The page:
“Allie never goes up to Colette’s,” Boyer said. “That week, every time I went to look for her, she was at Colette’s sniffing around. It was just a weird behavior. I had to keep going up and getting her to bring her home.”

That Friday, Allie was back on the hunt in Ireland’s yard, but when Boyer went to collect her, she was nowhere to be found. Just a little while later, the pair heard Allie barking down in the ravine and quickly decided what to do.

“We looked over the side of the ravine and she was down there. I said to Elise, ‘I’ll go get her,’” Ireland said. “So I jumped over the side. I got to her and she was maybe a quarter of the way down, but it was a mudslide.”

Ireland realized the only way to get Allie out was to slide down further into the ravine and hike out the other side.

“When we got to the bottom, it was like a 15-foot drop straight down. I could hear the stream, but it was still a mudslide,” Ireland said. “I decided I would lay into the mud, lay her on my belly and go down the shoot without digging in my heals so I don’t flip over. So I did the shoot and ended up in a big pile of mud. … I sat up, looked around and there’s Thunder! He was just ‘woo woo woo wooing,’ standing there looking me in the eye like ‘where have you been, mom?’”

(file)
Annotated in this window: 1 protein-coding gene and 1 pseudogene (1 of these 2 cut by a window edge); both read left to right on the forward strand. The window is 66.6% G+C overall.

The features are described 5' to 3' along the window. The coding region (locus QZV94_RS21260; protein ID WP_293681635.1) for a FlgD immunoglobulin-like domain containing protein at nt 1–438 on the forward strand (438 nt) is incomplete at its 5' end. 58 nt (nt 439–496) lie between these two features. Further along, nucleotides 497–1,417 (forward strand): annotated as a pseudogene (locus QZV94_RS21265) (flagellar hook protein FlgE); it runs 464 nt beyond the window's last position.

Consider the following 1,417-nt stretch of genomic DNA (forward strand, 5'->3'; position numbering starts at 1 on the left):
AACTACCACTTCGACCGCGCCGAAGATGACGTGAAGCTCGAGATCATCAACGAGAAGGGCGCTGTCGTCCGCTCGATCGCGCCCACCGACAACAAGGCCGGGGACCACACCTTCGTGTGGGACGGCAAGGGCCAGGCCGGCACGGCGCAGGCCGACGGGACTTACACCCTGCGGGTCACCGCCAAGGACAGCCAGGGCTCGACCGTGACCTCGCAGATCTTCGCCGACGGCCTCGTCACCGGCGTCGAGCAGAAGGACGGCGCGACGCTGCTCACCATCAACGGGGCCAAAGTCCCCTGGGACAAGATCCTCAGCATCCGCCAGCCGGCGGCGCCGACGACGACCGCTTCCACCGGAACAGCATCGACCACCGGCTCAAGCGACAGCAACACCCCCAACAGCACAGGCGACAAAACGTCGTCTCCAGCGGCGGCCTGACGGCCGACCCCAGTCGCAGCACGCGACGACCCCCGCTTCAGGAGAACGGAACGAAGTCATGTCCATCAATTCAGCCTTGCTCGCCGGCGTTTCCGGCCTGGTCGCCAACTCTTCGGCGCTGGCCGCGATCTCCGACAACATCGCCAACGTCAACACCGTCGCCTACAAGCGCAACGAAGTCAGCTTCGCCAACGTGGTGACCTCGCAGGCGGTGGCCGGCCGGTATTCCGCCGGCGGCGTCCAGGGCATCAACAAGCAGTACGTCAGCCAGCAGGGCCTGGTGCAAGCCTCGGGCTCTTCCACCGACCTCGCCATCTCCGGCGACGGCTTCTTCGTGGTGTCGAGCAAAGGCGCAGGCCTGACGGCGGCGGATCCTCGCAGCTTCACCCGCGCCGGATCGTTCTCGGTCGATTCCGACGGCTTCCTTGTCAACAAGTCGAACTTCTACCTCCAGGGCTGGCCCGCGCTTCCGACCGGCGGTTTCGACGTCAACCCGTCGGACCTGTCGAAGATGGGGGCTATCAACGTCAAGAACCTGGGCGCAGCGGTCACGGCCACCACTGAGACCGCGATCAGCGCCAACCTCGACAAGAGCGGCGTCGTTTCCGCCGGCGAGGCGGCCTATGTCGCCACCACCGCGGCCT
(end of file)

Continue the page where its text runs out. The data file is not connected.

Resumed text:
“He must have fallen down the canyon,” Ireland continued. “And it’s a big mudslide, but somehow he didn’t get hurt. He fell all of the way down to the bottom; there was no way he could have stood, which was probably about 300 feet.”

Ireland said she was shocked and so happy to find Thunder waiting for her at the bottom of the mudslide, but now she was faced with the challenge of getting both dogs safely out of the ravine when she could barely move through the overgrowth herself. She knew she needed reinforcements, but without a leash to tie the dogs up so they didn’t run away again, Ireland only had one option: take off her “stretchy pants” and tie the dogs up to a tree until she could get out and get help.